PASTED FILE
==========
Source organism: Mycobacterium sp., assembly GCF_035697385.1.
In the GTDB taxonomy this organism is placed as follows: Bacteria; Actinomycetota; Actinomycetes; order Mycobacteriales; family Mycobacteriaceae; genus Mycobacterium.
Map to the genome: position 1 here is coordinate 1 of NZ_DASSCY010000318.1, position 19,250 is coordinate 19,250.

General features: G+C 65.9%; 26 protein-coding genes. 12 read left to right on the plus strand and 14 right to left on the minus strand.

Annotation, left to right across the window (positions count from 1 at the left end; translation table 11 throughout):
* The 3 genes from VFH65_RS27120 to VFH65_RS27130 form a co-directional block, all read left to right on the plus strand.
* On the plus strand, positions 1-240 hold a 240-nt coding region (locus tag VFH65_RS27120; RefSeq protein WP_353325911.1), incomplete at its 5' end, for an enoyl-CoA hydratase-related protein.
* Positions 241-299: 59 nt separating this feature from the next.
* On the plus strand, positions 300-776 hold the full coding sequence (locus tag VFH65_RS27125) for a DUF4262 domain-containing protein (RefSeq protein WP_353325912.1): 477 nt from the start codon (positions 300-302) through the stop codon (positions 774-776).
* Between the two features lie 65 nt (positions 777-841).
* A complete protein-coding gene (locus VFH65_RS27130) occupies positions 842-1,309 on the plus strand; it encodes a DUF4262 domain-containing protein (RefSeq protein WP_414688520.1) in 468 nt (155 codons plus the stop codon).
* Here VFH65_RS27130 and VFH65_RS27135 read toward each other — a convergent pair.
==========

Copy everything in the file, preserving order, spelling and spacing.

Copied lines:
Source organism: Mycobacterium sp., assembly GCF_035697385.1.
In the GTDB taxonomy this organism is placed as follows: Bacteria; Actinomycetota; Actinomycetes; order Mycobacteriales; family Mycobacteriaceae; genus Mycobacterium.
Map to the genome: position 1 here is coordinate 1 of NZ_DASSCY010000318.1, position 19,250 is coordinate 19,250.

General features: G+C 65.9%; 26 protein-coding genes. 12 read left to right on the plus strand and 14 right to left on the minus strand.

Annotation, left to right across the window (positions count from 1 at the left end; translation table 11 throughout):
* The 3 genes from VFH65_RS27120 to VFH65_RS27130 form a co-directional block, all read left to right on the plus strand.
* On the plus strand, positions 1-240 hold a 240-nt coding region (locus tag VFH65_RS27120; RefSeq protein WP_353325911.1), incomplete at its 5' end, for an enoyl-CoA hydratase-related protein.
* Positions 241-299: 59 nt separating this feature from the next.
* On the plus strand, positions 300-776 hold the full coding sequence (locus tag VFH65_RS27125) for a DUF4262 domain-containing protein (RefSeq protein WP_353325912.1): 477 nt from the start codon (positions 300-302) through the stop codon (positions 774-776).
* Between the two features lie 65 nt (positions 777-841).
* A complete protein-coding gene (locus VFH65_RS27130) occupies positions 842-1,309 on the plus strand; it encodes a DUF4262 domain-containing protein (RefSeq protein WP_414688520.1) in 468 nt (155 codons plus the stop codon).
* Here VFH65_RS27130 and VFH65_RS27135 read toward each other — a convergent pair.